President Trump’s economy continues to break records and exceed expectations.
Remember back when Obama claimed President Trump would need a “magic wand” to make this happen?
Watch the video:
Obama brags about hundreds of jobs created by him yet he's quiet about the thousands of jobs sent overseas under him. He had no clue how to bring jobs back but takes credit for this booming economy like he did all that.
He asked: What magic wand do you have? Well, We Have TRUMP. pic.twitter.com/AGkfJt4VYK
— Diamond and Silk® (@DiamondandSilk) November 5, 2018
The New York Times reported today that average hourly earnings in March were 3.2 percent higher than a year earlier, the eighth straight month in which growth topped 3 percent. The monthly jobs report, which will be released by the Labor Department on Friday, will most likely show that the streak hit nine in April.
Other measures diverge on the exact timing and rate of increase, but not on the basic trend: Wage growth, long stuck in neutral, has at last found a higher gear.
The first three months of the year saw wages for manufacturing workers rise at the most in over a decade.
The employment cost index, a measure of wages and benefits paid by businesses, for manufacturing workers rose by 0.9 percent in the first quarter, Labor Department data released Tuesday showed. The salary and wage component rose even more–by a full percentage point.
The last time manufacturing saw quarterly wage gains that high was in 2008, when wages also rose 1.0 percent in the January through March period.
Compared with a year ago, manufacturing wages were up 2.9 percent in March. That’s the biggest 12-month gain since March of 2003, when wages rose 3.2 percent.
By Barack Obama’s final year in office, manufacturing wages were rising an average of just 0.625 a quarter.
Very low inflation means that unlike past gains in worker pay, these have not been eaten away by higher prices. Prices in March were up just 1.5 percent compared with year-earlier levels, which makes the real wage gain 1.4 percent. Back in March 2003, prices were up 2.5 percent. So most of the paycheck growth went to higher prices. In March of 2008, the situation was even worse: 3.1 percent inflation meant workers were actually losing ground despite growing paychecks.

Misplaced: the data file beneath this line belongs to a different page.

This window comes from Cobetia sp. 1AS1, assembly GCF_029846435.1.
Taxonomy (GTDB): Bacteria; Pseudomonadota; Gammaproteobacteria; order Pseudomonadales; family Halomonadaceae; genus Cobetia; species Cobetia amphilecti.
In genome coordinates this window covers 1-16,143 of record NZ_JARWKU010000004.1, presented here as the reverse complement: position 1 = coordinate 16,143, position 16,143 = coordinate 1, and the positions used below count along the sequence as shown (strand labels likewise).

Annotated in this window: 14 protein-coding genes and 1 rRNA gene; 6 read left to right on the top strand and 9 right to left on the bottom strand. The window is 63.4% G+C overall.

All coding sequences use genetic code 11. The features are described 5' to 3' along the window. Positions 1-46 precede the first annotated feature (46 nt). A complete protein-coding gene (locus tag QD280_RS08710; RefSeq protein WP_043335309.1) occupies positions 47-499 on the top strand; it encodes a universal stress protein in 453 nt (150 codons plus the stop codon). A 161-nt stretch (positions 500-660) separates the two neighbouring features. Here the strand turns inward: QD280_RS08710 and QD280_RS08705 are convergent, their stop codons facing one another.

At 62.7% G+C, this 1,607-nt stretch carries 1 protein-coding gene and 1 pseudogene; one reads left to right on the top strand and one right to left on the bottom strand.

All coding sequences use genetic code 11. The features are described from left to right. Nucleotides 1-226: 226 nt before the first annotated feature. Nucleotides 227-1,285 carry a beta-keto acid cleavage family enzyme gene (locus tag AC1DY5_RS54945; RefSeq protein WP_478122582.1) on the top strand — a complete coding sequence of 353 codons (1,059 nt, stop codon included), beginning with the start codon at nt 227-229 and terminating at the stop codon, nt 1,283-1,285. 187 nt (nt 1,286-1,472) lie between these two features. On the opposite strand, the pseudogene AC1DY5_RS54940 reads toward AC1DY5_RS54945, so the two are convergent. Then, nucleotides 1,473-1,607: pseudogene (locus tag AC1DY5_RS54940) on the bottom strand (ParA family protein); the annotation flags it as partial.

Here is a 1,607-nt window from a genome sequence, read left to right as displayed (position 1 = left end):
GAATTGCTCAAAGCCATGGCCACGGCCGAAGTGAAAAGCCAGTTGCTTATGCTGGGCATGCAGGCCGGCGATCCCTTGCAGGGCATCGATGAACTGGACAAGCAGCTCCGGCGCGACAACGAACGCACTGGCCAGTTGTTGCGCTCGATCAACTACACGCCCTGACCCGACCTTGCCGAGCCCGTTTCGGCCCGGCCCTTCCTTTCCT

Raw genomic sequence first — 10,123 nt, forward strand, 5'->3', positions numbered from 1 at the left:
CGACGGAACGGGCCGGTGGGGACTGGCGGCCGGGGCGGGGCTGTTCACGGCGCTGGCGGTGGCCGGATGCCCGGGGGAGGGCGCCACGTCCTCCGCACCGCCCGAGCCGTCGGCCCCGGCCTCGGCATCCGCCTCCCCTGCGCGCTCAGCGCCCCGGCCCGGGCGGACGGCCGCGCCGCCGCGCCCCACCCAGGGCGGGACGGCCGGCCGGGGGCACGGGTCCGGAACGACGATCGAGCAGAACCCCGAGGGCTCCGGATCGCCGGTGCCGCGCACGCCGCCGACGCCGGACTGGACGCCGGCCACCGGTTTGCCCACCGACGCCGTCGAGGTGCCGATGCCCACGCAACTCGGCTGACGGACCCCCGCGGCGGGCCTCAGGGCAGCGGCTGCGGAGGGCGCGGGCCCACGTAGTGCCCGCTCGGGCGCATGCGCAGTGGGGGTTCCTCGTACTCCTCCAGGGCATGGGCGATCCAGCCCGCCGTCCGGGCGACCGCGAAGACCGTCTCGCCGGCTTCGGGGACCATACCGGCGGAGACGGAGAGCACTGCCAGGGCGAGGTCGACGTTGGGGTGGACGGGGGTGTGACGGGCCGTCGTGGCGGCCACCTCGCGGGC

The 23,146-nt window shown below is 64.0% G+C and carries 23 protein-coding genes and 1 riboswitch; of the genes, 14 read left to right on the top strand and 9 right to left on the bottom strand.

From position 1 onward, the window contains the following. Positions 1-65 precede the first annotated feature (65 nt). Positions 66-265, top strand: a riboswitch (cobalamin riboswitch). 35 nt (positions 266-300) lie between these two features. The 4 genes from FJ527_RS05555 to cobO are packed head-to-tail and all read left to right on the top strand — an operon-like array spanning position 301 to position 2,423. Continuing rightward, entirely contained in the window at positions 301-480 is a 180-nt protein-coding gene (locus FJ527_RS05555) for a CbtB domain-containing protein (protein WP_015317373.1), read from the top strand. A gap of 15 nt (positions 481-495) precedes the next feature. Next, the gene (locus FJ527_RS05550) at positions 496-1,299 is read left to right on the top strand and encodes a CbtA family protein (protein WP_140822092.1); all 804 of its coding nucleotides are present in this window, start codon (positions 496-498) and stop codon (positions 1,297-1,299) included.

There’s another reason to think that the first quarter of 2019 may have been better than either 2003 or 2008. In both those periods, unemployment in the manufacturing industry was quite high, 6.8 percent in 2003 and 5 percent in 2008. When unemployment is high or rising, lower paid workers with less tenure are often laid off before more experienced, higher paid workers, as a result average wages in the employment cost index can climb even when workers are losing their jobs. In fact, it usually does.
But unemployment is now very low. In the manufacturing sector, it is just 2.9 percent. So there is no upward pressure being created by layoffs. In fact, it is quite the opposite. Manufacturing sector employment is expanding, and it is likely that manufacturing businesses are hiring less experienced workers who can be paid less than incumbents. So the very good numbers for the first quarter may be even better than they appear.
The revival of American manufacturing was a key campaign promise of Donald Trump in the 2016 campaign. Tuesday’s data suggests that Trump is making good on that promise.
When analyzing the employment cost index to see how economic conditions are affecting workers, it makes sense to focus on the wages and salaries component. The cost of benefits, which include employer-subsidized health insurance, can rise without workers seeing any actual improvement to their lives or financial situation.
It is not just manufacturing employees seeing rising wages. Wages for all workers rose 1.1 percent in the first three months of 2019. Compared with a year ago, wages are up 3.0 percent. Wages in transportation, which includes truckers, rose 1.6 percent in the quarter and are up 4.6 percent for the year.
The overall employment cost index climbed 0.7 percent in the first quarter, matching the fourth quarter’s growth. Both the wage and benefits component also rose 0.7 percent. Compared with a year ago, the index was up 2.8 percent. While that is slightly less than the fourth quarter’s 2.9 percent, it is an improvement in real terms because inflation was running a quarter of a percentage point higher at the end of 2018.